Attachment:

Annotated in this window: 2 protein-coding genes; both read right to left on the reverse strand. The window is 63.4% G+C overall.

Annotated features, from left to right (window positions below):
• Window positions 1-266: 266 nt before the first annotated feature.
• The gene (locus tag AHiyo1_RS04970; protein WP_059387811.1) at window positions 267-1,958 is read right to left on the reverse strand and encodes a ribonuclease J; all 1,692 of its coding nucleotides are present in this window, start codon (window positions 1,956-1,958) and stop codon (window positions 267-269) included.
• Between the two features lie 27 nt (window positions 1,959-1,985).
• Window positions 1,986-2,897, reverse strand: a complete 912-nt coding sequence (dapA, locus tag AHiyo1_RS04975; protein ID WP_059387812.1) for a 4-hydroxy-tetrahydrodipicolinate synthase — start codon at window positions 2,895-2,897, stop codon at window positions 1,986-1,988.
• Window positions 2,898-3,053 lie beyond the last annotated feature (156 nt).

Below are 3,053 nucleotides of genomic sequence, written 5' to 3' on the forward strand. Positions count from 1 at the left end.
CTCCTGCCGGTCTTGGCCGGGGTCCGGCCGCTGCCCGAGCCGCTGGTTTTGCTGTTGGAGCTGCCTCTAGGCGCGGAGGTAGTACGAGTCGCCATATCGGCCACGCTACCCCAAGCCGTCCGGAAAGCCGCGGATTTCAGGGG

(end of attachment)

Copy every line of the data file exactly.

Annotated in this window: 2 protein-coding genes; both read right to left on the reverse strand. The window is 63.4% G+C overall.

Annotated features, from left to right (window positions below):
• Window positions 1-266: 266 nt before the first annotated feature.
• The gene (locus tag AHiyo1_RS04970; protein WP_059387811.1) at window positions 267-1,958 is read right to left on the reverse strand and encodes a ribonuclease J; all 1,692 of its coding nucleotides are present in this window, start codon (window positions 1,956-1,958) and stop codon (window positions 267-269) included.
• Between the two features lie 27 nt (window positions 1,959-1,985).
• Window positions 1,986-2,897, reverse strand: a complete 912-nt coding sequence (dapA, locus tag AHiyo1_RS04975; protein ID WP_059387812.1) for a 4-hydroxy-tetrahydrodipicolinate synthase — start codon at window positions 2,895-2,897, stop codon at window positions 1,986-1,988.
• Window positions 2,898-3,053 lie beyond the last annotated feature (156 nt).

Below are 3,053 nucleotides of genomic sequence, written 5' to 3' on the forward strand. Positions count from 1 at the left end.
CTCCTGCCGGTCTTGGCCGGGGTCCGGCCGCTGCCCGAGCCGCTGGTTTTGCTGTTGGAGCTGCCTCTAGGCGCGGAGGTAGTACGAGTCGCCATATCGGCCACGCTACCCCAAGCCGTCCGGAAAGCCGCGGATTTCAGGGG